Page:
South Brooklyn Motels and Public Housing Development Served as Trafficking Hubs; Brazen Assault at Staples Store Linked to Drug Dispute
Bridget G. Brennan, New York City’s Special Narcotics Prosecutor, Ray Donovan, Special Agent in Charge of the U.S. Drug Enforcement Administration’s (DEA) New York Division, New York City Police Commissioner James P. O’Neill, Acting New York State Police Superintendent Keith M. Corlett and Brooklyn District Attorney Eric Gonzalez announced charges against 14 defendants following a long-term wiretap investigation into sales of heroin, fentanyl and fentanyl analogs in Brooklyn. The investigation began following a rash of overdoses in 2017.
The defendants are charged in connection with two drug distribution organizations that obtained narcotics from a common source of supply, BRANDICE WILLIAMS, aka “Bee,” aka “Sis.” The investigation, conducted by the New York Drug Enforcement Task Force (NYDETF) Group T-31 and the New York City Police Department (NYPD)’s Brooklyn South Gang Squad and Narcotics Borough Brooklyn South, revealed that members of the organizations were aware of the potentially lethal potency of the narcotics they sold and made substantial profits from these drug sales. Defendant WALDEMAR VALENTIN, aka “Wiz,” the alleged leader of one organization, faces the top narcotics charge of Operating as a Major Trafficker. VALENTIN is also charged with carrying out brazen acts of violence and threats against a witness to protect his lucrative drug business.
Indictments filed by the Office of the Special Narcotics Prosecutor contain charges of Conspiracy, Operating as a Major Trafficker, Criminal Sale of and Possession of a Controlled Substance, Assault and Attempted Assault, Intimidating a Witness, Criminal Possession of a Weapon and of a Firearm, Possession of a Forged Instrument and of a Forgery Device and Criminally Using Drug Paraphernalia. Brooklyn District Attorney Eric Gonzalez reviewed and submitted wiretap applications for court authorization.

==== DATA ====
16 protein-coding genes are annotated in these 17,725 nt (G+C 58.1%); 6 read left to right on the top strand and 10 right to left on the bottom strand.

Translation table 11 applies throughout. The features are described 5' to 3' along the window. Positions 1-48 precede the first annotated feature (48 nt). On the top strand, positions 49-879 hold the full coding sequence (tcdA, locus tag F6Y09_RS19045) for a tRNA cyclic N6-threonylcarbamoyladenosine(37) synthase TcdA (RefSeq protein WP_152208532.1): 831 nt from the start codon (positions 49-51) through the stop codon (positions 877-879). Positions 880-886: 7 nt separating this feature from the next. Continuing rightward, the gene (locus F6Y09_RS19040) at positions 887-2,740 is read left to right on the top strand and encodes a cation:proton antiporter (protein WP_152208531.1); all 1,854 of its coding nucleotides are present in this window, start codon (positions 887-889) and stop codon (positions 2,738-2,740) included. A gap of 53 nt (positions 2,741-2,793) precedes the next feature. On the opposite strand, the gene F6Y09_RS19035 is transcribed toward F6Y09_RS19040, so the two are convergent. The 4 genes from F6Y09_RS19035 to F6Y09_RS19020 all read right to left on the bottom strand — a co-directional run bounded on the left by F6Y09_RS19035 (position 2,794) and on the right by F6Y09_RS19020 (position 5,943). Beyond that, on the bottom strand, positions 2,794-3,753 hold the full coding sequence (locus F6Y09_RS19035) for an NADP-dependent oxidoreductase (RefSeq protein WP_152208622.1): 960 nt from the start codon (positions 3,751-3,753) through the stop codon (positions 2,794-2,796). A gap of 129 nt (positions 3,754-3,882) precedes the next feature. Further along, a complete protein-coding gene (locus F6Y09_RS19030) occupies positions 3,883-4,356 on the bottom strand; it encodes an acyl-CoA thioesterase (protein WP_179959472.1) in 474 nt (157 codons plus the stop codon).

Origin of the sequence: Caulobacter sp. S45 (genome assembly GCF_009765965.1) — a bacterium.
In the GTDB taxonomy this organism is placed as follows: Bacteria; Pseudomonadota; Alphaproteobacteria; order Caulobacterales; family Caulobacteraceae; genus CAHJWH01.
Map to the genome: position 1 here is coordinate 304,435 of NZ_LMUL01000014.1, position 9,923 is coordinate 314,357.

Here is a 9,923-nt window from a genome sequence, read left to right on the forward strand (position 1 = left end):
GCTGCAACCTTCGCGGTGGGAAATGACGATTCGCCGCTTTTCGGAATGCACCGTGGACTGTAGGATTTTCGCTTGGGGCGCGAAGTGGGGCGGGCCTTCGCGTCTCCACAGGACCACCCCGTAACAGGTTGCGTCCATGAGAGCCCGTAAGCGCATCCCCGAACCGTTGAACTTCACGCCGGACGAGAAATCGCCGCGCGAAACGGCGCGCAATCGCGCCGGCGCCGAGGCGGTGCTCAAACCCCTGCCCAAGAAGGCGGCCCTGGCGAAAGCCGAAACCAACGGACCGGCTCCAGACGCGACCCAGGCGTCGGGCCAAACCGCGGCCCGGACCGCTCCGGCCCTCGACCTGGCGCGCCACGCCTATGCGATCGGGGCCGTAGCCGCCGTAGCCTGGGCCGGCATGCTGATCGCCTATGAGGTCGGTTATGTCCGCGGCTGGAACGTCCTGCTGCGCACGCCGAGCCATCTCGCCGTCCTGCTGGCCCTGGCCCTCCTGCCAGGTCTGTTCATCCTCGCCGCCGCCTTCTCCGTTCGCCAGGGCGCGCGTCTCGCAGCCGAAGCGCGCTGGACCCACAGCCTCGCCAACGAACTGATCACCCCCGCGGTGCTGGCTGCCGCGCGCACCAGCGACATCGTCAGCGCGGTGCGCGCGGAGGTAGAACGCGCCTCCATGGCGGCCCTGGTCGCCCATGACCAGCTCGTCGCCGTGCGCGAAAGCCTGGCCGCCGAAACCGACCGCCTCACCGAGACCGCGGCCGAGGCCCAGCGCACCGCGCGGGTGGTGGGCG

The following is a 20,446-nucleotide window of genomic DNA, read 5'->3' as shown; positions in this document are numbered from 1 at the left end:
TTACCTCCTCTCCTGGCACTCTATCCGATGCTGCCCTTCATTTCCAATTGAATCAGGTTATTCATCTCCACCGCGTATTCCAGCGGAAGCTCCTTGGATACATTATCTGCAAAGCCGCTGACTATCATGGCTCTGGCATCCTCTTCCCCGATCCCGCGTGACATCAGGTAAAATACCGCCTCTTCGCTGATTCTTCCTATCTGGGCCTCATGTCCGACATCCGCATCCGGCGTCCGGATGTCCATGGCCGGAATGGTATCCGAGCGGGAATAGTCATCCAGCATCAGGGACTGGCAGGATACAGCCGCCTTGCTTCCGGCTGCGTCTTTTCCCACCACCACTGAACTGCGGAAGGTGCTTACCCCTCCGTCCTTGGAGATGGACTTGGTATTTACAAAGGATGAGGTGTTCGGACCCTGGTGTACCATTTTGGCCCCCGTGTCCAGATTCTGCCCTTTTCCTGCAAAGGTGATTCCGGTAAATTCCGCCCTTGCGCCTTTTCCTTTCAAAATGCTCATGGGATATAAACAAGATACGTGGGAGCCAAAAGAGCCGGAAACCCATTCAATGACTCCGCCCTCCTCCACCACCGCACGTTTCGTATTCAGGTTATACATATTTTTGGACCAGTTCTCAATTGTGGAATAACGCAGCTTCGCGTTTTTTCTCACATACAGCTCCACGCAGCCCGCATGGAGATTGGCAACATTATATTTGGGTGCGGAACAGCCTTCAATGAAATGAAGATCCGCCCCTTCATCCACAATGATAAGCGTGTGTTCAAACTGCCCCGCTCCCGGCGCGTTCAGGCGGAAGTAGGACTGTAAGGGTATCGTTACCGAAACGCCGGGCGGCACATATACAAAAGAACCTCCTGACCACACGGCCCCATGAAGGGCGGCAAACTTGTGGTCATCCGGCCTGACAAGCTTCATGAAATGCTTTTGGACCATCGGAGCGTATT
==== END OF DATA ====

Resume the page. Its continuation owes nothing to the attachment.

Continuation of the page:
WILLIAMS was arrested in Woodbridge, Va. on May 3, 2018 and removed to New York City for prosecution on charges in two indictments relating to the two organizations. She and four others are scheduled for arraignment today on a superseding indictment before Manhattan Supreme Court Justice Abraham Clott, Part 61, 111 Centre Street.
NYDETF Group T-31 is comprised of agents with DEA New York Division, NYPD detectives and the New York State Police investigators.
The investigation began following a spike in overdose and deaths in South Brooklyn, including one fatal overdose and one non-fatal overdose linked to fentanyl analogs in Canarsie in June of 2017. Fentanyl analogs are variants of the potent opioid fentanyl, with slightly different chemical compositions, and can be significantly more lethal than fentanyl. While it is illegal to possess or sell fentanyl analogs under federal law, the majority of these substances are still legal under New York State law. Fentanyl and fentanyl analogs are responsible for more than half of all overdose deaths in New York City.
Agents and officers identified the trafficking organization allegedly headed by WALDEMAR VALENTIN, which operated out of rooms at two South Brooklyn motels: the Day’s Inn located on 49th Street and the Harbor Motor Inn located on Shore Parkway. It was part of the conspiracy for the defendants to store, package and sell heroin, fentanyl and fentanyl analogs, including fluoroisobutyryl fentanyl and despropionyl fluorofentanyl. The substances were sometimes mixed together and sometimes sold separately. It was also part of the conspiracy for the defendants to physically assault and threaten members and associates of the narcotics organization who undermined VALENTIN.
Members of the organization used coded language to discuss narcotics and set up purchases and sales. VALENTIN and others travelled to Staten Island where BRANDICE WILLIAMS resided in order to receive narcotics. Between October of 2017 and July of 2018, defendants PHILLIP PATSURIYA, aka “Phil,” MICHAEL BACA VELAZQUEZ, ANASTASIA SPIVAK and others allegedly sold narcotics at VALENTIN’s direction at the motels and elsewhere. More than 175 instances of narcotics sales and/or possession were identified during the wiretap investigation.